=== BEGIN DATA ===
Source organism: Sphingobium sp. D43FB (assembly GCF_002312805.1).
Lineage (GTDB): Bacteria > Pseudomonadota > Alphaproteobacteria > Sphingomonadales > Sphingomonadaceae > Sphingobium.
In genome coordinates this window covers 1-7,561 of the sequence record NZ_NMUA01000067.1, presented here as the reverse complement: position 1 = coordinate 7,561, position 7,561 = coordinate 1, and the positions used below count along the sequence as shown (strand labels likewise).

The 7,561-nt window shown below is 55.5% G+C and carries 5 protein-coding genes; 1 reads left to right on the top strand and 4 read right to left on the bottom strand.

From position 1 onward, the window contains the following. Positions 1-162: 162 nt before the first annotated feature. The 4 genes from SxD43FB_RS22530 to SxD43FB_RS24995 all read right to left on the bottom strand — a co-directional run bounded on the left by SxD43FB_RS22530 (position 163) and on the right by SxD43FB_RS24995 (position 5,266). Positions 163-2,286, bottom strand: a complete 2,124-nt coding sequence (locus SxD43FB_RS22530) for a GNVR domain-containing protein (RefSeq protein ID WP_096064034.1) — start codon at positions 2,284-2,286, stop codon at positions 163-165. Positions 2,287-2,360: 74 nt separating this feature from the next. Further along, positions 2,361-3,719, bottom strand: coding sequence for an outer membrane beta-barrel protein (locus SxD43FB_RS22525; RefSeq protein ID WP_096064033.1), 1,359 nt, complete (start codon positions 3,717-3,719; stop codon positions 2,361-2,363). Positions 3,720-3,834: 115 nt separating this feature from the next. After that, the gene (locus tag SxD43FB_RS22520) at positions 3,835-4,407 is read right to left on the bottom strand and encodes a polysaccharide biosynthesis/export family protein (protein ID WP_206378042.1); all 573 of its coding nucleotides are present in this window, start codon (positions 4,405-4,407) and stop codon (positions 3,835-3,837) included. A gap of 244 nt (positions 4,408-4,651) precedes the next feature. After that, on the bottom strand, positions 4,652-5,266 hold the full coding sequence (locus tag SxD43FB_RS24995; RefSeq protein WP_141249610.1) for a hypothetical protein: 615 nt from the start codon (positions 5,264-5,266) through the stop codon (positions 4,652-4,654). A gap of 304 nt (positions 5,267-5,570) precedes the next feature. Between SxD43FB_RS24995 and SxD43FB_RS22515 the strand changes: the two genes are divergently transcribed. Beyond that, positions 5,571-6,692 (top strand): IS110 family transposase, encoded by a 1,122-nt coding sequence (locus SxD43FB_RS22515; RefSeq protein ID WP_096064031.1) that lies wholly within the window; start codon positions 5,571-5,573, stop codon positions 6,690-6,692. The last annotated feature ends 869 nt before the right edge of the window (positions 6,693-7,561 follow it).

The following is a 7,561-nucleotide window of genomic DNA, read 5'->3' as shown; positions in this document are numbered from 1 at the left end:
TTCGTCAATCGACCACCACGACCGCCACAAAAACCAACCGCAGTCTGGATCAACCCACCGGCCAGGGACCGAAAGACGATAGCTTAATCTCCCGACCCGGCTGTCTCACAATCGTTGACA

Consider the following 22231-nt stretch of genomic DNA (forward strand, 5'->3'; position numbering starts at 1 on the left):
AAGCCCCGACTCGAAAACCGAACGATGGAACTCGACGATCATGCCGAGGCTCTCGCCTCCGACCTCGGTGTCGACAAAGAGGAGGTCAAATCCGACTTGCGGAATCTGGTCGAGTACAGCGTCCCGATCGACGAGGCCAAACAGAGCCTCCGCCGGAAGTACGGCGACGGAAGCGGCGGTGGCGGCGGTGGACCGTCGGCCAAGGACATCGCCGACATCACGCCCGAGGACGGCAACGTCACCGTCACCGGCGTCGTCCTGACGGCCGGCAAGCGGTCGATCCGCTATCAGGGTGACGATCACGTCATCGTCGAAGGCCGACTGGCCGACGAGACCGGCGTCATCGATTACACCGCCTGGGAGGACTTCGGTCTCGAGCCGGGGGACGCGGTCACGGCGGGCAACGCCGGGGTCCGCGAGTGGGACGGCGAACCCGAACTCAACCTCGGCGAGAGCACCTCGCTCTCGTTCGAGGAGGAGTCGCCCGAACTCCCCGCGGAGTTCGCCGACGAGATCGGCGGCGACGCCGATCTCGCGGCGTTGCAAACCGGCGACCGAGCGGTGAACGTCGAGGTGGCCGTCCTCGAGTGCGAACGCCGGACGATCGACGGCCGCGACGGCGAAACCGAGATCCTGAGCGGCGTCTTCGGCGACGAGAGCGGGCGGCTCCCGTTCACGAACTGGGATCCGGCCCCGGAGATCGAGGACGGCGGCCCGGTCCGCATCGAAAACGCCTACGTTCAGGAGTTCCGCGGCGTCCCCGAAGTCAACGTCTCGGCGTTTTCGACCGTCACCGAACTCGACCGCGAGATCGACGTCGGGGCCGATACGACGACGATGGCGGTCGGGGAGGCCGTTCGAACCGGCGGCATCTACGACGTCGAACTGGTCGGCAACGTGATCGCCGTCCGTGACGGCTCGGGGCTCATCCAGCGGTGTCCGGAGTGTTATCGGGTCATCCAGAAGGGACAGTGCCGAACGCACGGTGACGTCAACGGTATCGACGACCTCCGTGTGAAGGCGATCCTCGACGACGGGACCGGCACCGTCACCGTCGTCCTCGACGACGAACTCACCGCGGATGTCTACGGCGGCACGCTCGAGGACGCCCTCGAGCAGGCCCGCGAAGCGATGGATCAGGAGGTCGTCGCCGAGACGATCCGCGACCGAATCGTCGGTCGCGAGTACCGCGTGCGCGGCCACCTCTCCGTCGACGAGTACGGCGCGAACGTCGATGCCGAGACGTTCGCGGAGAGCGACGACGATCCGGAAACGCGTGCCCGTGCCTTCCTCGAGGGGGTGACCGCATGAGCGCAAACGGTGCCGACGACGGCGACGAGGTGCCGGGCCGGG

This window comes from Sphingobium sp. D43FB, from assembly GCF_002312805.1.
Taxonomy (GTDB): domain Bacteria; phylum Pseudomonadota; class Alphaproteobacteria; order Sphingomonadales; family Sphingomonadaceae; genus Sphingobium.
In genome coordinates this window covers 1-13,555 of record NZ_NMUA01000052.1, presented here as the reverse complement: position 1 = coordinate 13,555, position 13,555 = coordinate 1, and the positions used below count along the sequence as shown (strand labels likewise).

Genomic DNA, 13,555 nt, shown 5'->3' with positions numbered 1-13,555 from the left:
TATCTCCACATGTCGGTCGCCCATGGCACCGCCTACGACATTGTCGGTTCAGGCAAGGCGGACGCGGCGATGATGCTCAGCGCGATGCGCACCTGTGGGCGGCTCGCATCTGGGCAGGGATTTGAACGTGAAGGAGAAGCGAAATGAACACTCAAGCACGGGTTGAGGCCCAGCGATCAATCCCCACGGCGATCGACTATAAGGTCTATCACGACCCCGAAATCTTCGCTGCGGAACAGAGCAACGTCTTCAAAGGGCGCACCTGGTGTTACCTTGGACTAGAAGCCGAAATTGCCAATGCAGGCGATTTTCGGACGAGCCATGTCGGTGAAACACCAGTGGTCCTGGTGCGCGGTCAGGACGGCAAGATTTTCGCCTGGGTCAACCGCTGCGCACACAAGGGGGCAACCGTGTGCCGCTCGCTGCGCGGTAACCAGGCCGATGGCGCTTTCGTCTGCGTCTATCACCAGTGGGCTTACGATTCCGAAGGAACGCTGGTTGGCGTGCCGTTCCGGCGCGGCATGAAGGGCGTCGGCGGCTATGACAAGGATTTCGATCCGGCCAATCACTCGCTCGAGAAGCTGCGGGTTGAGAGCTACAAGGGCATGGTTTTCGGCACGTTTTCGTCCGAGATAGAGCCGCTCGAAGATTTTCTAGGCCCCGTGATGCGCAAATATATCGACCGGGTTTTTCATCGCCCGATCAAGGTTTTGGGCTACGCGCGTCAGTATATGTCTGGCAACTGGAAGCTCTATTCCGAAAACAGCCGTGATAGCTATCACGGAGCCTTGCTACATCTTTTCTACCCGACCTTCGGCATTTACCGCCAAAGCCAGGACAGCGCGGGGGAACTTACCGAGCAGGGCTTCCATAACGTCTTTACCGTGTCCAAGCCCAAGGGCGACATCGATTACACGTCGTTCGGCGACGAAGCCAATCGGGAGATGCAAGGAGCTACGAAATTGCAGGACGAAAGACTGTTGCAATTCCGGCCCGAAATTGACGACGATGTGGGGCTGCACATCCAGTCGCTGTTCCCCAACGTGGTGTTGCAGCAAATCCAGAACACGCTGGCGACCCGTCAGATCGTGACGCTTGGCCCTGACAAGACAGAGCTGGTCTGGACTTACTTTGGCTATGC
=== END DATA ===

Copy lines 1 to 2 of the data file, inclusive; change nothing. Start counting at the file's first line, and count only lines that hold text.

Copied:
Source organism: Sphingobium sp. D43FB (assembly GCF_002312805.1).
Lineage (GTDB): Bacteria > Pseudomonadota > Alphaproteobacteria > Sphingomonadales > Sphingomonadaceae > Sphingobium.